The CLP approach to Peer Coaching

At CLP, we constantly improve our peer-group coaching method. We have changed group sizes, processes and intentions to best suit the needs of participants. We run groups virtually or face-to-face, and sometimes combine both in one Peer Coaching process. Some groups focus more on problem solving, some on social interaction, while others ‘coach’ each other.

We started to introduce coaching techniques while developing the peer group method and learned that non-judgemental peer groups that coached each other using simple coaching techniques work better than others. Most leaders have reported improved collaboration among colleagues, budding friendship, increased learning and great personal and business value. But most importantly, they have learnt information sharing, self-reflection and consciously constructive emotional reactions to leadership situations.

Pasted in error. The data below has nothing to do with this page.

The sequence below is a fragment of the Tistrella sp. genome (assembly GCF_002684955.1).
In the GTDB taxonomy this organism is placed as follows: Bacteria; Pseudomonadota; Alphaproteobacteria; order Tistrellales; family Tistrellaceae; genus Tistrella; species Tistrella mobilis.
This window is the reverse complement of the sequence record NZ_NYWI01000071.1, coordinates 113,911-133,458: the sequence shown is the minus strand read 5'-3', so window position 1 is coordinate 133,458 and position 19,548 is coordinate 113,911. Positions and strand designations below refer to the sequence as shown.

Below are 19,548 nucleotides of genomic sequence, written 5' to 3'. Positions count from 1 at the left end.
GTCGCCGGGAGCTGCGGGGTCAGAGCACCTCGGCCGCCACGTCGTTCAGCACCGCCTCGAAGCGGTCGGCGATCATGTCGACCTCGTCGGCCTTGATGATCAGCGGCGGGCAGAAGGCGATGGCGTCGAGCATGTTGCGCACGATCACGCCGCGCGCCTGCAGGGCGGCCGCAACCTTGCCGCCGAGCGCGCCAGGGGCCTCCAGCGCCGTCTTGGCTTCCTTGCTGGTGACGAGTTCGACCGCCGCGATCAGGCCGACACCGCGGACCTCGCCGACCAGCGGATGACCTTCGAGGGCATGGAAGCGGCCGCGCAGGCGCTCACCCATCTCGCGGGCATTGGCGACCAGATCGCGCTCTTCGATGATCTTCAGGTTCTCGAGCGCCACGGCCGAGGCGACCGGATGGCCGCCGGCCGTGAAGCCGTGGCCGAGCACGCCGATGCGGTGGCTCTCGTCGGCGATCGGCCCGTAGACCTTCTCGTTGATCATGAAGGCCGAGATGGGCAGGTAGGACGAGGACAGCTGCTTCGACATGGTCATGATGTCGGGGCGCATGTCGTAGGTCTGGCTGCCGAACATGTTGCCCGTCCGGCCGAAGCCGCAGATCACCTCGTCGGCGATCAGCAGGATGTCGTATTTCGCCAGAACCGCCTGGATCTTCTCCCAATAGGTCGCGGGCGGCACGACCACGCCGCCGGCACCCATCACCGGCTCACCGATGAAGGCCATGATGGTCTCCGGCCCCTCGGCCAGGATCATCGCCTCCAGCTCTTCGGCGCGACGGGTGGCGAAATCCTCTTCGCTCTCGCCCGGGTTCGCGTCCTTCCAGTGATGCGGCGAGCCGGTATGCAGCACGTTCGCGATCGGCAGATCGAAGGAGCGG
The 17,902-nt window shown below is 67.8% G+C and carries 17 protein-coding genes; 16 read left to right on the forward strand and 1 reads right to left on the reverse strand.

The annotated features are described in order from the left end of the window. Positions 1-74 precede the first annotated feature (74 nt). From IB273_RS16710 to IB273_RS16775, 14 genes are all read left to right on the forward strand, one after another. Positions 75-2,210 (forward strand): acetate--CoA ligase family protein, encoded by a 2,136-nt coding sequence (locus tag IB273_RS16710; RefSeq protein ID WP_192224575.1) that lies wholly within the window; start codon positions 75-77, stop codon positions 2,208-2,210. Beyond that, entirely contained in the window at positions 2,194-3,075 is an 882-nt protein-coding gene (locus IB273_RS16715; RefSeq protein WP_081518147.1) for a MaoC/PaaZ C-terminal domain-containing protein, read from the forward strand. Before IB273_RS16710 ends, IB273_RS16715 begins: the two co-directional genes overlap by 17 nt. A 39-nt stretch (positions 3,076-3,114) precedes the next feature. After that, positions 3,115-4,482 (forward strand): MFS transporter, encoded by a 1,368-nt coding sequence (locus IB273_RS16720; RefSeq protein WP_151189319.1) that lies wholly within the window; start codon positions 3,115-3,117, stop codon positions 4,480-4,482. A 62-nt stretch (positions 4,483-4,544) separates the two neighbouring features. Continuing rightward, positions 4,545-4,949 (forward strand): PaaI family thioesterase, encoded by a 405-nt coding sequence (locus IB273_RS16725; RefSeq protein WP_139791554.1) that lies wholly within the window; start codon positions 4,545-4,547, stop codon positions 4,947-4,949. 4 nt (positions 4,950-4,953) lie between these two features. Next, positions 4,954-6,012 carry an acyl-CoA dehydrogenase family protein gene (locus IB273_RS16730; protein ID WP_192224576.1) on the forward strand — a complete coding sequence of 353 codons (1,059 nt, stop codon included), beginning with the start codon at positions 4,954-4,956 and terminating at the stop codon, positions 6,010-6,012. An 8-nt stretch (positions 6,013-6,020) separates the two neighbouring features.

Our peer matching, group dynamics, and specific peer coaching processes are factors that have shaped learning through influencing the learning environment. Psychological factors, such as trust and respect among peers, openness, empathy, and motivation are inter-connected with the learning experience. The results of the learning from our peer coaching have manifested in positive new behaviours in those leaders who have used our approach.

We offer Peer-Group Coaching training courses, as well as an downloadable guide to help you implement PGC within your own organisation.

If you’re interested in creating a customised version specific to your organisation’s needs, please get in touch.